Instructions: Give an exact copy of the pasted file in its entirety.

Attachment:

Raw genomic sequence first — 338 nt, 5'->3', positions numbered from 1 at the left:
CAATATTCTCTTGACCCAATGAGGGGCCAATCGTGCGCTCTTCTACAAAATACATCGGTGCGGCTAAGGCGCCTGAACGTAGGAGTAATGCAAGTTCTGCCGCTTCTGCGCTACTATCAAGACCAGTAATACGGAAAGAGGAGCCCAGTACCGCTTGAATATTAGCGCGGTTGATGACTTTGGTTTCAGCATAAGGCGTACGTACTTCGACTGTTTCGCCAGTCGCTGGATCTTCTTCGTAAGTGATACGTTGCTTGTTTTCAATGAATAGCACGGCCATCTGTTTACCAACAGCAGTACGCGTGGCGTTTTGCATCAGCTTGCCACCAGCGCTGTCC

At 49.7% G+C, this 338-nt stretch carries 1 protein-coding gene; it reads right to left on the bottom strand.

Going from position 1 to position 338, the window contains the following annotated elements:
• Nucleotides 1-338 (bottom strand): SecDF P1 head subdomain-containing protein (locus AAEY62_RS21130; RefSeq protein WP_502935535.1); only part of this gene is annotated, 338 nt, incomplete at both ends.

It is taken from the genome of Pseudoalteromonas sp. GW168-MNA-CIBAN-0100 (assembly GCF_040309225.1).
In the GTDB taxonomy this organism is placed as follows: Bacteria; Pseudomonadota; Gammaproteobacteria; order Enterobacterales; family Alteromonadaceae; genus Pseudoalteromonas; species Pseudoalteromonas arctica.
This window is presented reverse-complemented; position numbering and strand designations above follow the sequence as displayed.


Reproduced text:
Raw genomic sequence first — 338 nt, 5'->3', positions numbered from 1 at the left:
CAATATTCTCTTGACCCAATGAGGGGCCAATCGTGCGCTCTTCTACAAAATACATCGGTGCGGCTAAGGCGCCTGAACGTAGGAGTAATGCAAGTTCTGCCGCTTCTGCGCTACTATCAAGACCAGTAATACGGAAAGAGGAGCCCAGTACCGCTTGAATATTAGCGCGGTTGATGACTTTGGTTTCAGCATAAGGCGTACGTACTTCGACTGTTTCGCCAGTCGCTGGATCTTCTTCGTAAGTGATACGTTGCTTGTTTTCAATGAATAGCACGGCCATCTGTTTACCAACAGCAGTACGCGTGGCGTTTTGCATCAGCTTGCCACCAGCGCTGTCC

At 49.7% G+C, this 338-nt stretch carries 1 protein-coding gene; it reads right to left on the bottom strand.

Going from position 1 to position 338, the window contains the following annotated elements:
• Nucleotides 1-338 (bottom strand): SecDF P1 head subdomain-containing protein (locus AAEY62_RS21130; RefSeq protein WP_502935535.1); only part of this gene is annotated, 338 nt, incomplete at both ends.

It is taken from the genome of Pseudoalteromonas sp. GW168-MNA-CIBAN-0100 (assembly GCF_040309225.1).
In the GTDB taxonomy this organism is placed as follows: Bacteria; Pseudomonadota; Gammaproteobacteria; order Enterobacterales; family Alteromonadaceae; genus Pseudoalteromonas; species Pseudoalteromonas arctica.
This window is presented reverse-complemented; position numbering and strand designations above follow the sequence as displayed.